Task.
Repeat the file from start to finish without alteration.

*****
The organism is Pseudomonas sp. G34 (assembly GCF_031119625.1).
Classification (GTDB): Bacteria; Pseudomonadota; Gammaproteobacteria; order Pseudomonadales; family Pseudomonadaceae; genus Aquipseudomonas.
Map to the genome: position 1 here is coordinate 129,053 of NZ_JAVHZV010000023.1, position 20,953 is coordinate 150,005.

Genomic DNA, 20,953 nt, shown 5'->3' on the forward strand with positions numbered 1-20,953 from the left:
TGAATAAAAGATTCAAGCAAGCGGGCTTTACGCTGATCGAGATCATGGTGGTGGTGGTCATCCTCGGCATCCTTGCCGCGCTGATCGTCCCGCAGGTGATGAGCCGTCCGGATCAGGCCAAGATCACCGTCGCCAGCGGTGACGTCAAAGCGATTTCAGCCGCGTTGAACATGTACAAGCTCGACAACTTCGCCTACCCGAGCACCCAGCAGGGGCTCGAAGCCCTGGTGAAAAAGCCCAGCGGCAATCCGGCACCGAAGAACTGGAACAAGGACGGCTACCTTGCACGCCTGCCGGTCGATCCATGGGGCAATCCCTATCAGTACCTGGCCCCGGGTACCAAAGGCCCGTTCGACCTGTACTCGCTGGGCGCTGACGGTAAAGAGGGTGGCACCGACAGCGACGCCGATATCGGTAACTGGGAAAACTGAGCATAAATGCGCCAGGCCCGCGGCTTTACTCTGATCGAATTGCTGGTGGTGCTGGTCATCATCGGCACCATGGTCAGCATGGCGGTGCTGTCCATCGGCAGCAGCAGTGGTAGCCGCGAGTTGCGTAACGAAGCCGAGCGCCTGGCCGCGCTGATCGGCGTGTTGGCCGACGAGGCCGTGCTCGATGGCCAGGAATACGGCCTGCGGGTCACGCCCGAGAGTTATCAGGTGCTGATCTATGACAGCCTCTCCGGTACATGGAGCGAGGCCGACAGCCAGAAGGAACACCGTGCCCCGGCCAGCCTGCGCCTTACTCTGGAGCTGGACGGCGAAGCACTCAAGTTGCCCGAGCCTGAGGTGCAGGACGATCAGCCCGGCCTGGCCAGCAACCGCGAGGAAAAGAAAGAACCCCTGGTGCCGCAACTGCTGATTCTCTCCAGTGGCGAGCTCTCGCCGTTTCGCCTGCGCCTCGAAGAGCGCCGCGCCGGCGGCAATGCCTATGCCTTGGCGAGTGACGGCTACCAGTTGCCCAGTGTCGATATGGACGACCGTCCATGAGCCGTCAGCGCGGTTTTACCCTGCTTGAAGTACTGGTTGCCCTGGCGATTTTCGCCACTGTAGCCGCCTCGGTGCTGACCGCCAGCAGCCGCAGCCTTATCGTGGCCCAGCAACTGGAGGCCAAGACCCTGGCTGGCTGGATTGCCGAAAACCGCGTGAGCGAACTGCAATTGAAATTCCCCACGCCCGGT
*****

The organism is Pseudomonas sp. G34 (assembly GCF_031119625.1).
Classification (GTDB): Bacteria; Pseudomonadota; Gammaproteobacteria; order Pseudomonadales; family Pseudomonadaceae; genus Aquipseudomonas.
Map to the genome: position 1 here is coordinate 129,053 of NZ_JAVHZV010000023.1, position 20,953 is coordinate 150,005.

Genomic DNA, 20,953 nt, shown 5'->3' on the forward strand with positions numbered 1-20,953 from the left:
TGAATAAAAGATTCAAGCAAGCGGGCTTTACGCTGATCGAGATCATGGTGGTGGTGGTCATCCTCGGCATCCTTGCCGCGCTGATCGTCCCGCAGGTGATGAGCCGTCCGGATCAGGCCAAGATCACCGTCGCCAGCGGTGACGTCAAAGCGATTTCAGCCGCGTTGAACATGTACAAGCTCGACAACTTCGCCTACCCGAGCACCCAGCAGGGGCTCGAAGCCCTGGTGAAAAAGCCCAGCGGCAATCCGGCACCGAAGAACTGGAACAAGGACGGCTACCTTGCACGCCTGCCGGTCGATCCATGGGGCAATCCCTATCAGTACCTGGCCCCGGGTACCAAAGGCCCGTTCGACCTGTACTCGCTGGGCGCTGACGGTAAAGAGGGTGGCACCGACAGCGACGCCGATATCGGTAACTGGGAAAACTGAGCATAAATGCGCCAGGCCCGCGGCTTTACTCTGATCGAATTGCTGGTGGTGCTGGTCATCATCGGCACCATGGTCAGCATGGCGGTGCTGTCCATCGGCAGCAGCAGTGGTAGCCGCGAGTTGCGTAACGAAGCCGAGCGCCTGGCCGCGCTGATCGGCGTGTTGGCCGACGAGGCCGTGCTCGATGGCCAGGAATACGGCCTGCGGGTCACGCCCGAGAGTTATCAGGTGCTGATCTATGACAGCCTCTCCGGTACATGGAGCGAGGCCGACAGCCAGAAGGAACACCGTGCCCCGGCCAGCCTGCGCCTTACTCTGGAGCTGGACGGCGAAGCACTCAAGTTGCCCGAGCCTGAGGTGCAGGACGATCAGCCCGGCCTGGCCAGCAACCGCGAGGAAAAGAAAGAACCCCTGGTGCCGCAACTGCTGATTCTCTCCAGTGGCGAGCTCTCGCCGTTTCGCCTGCGCCTCGAAGAGCGCCGCGCCGGCGGCAATGCCTATGCCTTGGCGAGTGACGGCTACCAGTTGCCCAGTGTCGATATGGACGACCGTCCATGAGCCGTCAGCGCGGTTTTACCCTGCTTGAAGTACTGGTTGCCCTGGCGATTTTCGCCACTGTAGCCGCCTCGGTGCTGACCGCCAGCAGCCGCAGCCTTATCGTGGCCCAGCAACTGGAGGCCAAGACCCTGGCTGGCTGGATTGCCGAAAACCGCGTGAGCGAACTGCAATTGAAATTCCCCACGCCCGGT